Maybe you have avoided getting involved in making and selling ADA signage or maybe you have used your laser to make part of the signage. The best method for making ADA sign-age, however, is really rotary engraving for a couple of reasons.
First, although not required, there is a preference that the tactile portions of signs (raised lettering and symbols) have a beveled edge. The consensus is that beveled characters are easier to read both by touch and visually. Also, there is mention of a preference for beveled letters and symbols in the ADA Accessibility Guidelines (ADAAG) so it is a well-recognized preference. You can’t create beveled edges with a laser but it’s easy with a rotary engraver.
Secondly, the Grade II Braille dots on ADA signs must have rounded tops. The best way to create rounded Braille that meets the ADA guidelines is by using the recessed sphere method commonly known as “Raster” Braille.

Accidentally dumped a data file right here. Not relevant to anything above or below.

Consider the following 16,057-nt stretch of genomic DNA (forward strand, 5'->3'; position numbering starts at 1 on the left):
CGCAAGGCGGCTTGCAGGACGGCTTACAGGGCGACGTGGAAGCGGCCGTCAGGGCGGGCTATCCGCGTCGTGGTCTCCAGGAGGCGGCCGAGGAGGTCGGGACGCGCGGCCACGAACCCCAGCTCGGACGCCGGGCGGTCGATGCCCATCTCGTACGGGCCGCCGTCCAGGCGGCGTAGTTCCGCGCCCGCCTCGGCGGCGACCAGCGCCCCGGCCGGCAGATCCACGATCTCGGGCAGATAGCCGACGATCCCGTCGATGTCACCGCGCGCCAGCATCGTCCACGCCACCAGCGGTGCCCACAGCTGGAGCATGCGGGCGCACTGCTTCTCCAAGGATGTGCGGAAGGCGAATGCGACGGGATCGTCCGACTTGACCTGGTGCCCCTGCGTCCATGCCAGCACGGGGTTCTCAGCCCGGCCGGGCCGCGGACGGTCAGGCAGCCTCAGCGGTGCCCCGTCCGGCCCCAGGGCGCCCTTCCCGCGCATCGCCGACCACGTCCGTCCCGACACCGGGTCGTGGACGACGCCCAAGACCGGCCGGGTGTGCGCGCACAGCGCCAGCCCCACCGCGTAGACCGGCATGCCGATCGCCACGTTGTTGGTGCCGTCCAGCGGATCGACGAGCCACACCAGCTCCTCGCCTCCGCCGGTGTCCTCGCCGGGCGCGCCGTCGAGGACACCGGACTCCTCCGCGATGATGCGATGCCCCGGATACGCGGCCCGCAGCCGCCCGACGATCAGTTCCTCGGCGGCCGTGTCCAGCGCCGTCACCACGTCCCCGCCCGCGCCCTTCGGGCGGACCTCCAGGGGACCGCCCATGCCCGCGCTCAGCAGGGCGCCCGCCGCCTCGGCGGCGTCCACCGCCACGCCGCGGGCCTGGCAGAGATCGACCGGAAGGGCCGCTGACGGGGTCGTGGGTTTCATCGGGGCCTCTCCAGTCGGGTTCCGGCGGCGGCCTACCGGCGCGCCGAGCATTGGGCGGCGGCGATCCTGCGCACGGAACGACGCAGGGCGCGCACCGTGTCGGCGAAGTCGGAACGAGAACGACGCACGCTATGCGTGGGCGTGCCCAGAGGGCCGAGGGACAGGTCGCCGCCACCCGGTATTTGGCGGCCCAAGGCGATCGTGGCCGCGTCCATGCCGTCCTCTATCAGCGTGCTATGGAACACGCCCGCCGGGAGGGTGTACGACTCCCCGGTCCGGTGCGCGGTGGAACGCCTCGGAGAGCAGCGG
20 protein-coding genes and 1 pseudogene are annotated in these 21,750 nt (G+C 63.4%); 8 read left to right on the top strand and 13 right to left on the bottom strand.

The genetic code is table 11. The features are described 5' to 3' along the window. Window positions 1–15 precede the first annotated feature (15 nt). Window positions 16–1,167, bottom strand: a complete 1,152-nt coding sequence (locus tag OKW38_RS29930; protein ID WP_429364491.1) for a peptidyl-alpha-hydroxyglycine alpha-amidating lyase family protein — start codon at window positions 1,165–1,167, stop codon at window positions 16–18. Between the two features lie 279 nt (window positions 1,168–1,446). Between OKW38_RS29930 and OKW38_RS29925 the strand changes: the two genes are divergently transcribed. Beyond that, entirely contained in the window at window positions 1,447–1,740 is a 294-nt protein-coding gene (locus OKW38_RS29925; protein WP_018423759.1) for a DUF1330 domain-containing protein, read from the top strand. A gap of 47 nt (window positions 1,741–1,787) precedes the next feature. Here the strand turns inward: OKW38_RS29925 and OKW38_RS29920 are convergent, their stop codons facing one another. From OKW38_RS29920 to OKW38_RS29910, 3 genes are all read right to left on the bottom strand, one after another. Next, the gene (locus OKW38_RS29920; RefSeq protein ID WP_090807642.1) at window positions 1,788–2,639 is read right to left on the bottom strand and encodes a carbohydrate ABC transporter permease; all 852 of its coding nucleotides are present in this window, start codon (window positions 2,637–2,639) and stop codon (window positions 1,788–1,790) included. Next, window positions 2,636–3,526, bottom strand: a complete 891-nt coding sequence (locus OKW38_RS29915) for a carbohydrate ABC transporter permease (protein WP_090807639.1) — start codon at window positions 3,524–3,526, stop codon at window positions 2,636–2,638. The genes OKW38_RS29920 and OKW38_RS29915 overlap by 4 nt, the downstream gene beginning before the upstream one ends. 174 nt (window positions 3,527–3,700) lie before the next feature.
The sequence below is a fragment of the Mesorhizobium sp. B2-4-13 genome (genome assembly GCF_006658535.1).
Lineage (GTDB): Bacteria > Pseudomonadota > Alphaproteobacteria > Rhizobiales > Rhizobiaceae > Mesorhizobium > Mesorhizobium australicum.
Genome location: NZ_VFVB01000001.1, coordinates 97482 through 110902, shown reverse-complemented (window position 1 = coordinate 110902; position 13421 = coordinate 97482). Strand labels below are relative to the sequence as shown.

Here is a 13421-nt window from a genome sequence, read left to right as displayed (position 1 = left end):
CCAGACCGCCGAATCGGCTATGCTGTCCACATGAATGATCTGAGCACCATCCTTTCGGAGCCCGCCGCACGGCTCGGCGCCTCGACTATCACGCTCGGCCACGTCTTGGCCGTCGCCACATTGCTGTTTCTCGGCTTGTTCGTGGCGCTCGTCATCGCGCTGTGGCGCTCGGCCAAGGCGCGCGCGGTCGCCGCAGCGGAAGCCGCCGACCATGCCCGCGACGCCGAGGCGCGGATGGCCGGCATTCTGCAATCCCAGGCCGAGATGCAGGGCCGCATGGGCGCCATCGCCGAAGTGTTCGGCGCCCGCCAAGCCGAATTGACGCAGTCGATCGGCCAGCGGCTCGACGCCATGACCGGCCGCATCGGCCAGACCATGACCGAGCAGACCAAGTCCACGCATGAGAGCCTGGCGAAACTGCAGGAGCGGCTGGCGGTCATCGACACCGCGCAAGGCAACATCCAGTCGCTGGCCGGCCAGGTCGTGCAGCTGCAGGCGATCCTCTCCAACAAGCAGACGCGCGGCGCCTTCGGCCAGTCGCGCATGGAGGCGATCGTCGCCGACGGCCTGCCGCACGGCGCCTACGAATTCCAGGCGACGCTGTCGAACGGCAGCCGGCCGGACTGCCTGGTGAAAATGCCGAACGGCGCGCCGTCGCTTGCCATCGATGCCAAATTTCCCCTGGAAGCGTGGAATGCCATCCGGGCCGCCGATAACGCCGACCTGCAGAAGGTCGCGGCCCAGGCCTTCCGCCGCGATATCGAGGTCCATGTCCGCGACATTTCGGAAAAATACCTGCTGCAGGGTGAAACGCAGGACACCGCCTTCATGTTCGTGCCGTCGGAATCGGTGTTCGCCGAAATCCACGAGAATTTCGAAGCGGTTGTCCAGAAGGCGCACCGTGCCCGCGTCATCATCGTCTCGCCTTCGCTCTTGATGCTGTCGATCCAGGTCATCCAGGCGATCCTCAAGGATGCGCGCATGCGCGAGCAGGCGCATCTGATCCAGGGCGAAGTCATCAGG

The method involves using your rotary machine and a special Braille cutter to drill holes into the sign blank and then inserting small beads (Rasters) into the holes using a manual or automatic insertion device. These are not inexpensive but will pay for themselves quickly. All you typically need, in addition to your engraving system, is a Braille font, Braille “translation” software and a special rotary cutter for drilling the holes.
So, if you have avoided ADA sign-age over the years, this may be a good time to take another look. There is a lot of money being made both in new construction and retrofitting old buildings, and there is no reason why you shouldn’t put your rotary engraver(s) to work making some of it!